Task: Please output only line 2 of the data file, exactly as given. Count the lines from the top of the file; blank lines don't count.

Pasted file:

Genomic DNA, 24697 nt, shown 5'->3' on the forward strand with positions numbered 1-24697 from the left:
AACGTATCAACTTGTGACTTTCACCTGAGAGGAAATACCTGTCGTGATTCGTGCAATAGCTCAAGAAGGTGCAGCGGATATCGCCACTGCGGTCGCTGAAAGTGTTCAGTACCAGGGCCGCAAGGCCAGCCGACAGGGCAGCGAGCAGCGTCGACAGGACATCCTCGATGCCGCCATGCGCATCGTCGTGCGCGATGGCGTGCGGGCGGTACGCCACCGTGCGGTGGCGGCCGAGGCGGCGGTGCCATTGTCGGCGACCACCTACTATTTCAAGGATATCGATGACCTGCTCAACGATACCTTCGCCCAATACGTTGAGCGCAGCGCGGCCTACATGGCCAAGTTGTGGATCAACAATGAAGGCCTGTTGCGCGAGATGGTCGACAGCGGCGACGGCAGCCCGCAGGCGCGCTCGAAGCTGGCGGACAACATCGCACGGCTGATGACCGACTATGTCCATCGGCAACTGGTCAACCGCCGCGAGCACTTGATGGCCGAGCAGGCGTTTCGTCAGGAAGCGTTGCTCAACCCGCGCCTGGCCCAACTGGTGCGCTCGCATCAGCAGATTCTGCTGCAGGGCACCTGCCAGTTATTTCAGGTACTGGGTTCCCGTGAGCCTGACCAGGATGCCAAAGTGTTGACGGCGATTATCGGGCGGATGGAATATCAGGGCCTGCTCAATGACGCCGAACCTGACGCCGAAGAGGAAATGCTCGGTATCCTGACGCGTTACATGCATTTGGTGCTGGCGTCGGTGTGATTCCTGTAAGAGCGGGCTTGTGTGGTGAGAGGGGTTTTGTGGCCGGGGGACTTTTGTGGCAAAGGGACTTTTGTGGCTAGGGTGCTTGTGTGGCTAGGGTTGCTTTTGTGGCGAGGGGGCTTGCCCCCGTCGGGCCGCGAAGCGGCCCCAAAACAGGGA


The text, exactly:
AACGTATCAACTTGTGACTTTCACCTGAGAGGAAATACCTGTCGTGATTCGTGCAATAGCTCAAGAAGGTGCAGCGGATATCGCCACTGCGGTCGCTGAAAGTGTTCAGTACCAGGGCCGCAAGGCCAGCCGACAGGGCAGCGAGCAGCGTCGACAGGACATCCTCGATGCCGCCATGCGCATCGTCGTGCGCGATGGCGTGCGGGCGGTACGCCACCGTGCGGTGGCGGCCGAGGCGGCGGTGCCATTGTCGGCGACCACCTACTATTTCAAGGATATCGATGACCTGCTCAACGATACCTTCGCCCAATACGTTGAGCGCAGCGCGGCCTACATGGCCAAGTTGTGGATCAACAATGAAGGCCTGTTGCGCGAGATGGTCGACAGCGGCGACGGCAGCCCGCAGGCGCGCTCGAAGCTGGCGGACAACATCGCACGGCTGATGACCGACTATGTCCATCGGCAACTGGTCAACCGCCGCGAGCACTTGATGGCCGAGCAGGCGTTTCGTCAGGAAGCGTTGCTCAACCCGCGCCTGGCCCAACTGGTGCGCTCGCATCAGCAGATTCTGCTGCAGGGCACCTGCCAGTTATTTCAGGTACTGGGTTCCCGTGAGCCTGACCAGGATGCCAAAGTGTTGACGGCGATTATCGGGCGGATGGAATATCAGGGCCTGCTCAATGACGCCGAACCTGACGCCGAAGAGGAAATGCTCGGTATCCTGACGCGTTACATGCATTTGGTGCTGGCGTCGGTGTGATTCCTGTAAGAGCGGGCTTGTGTGGTGAGAGGGGTTTTGTGGCCGGGGGACTTTTGTGGCAAAGGGACTTTTGTGGCTAGGGTGCTTGTGTGGCTAGGGTTGCTTTTGTGGCGAGGGGGCTTGCCCCCGTCGGGCCGCGAAGCGGCCCCAAAACAGGGA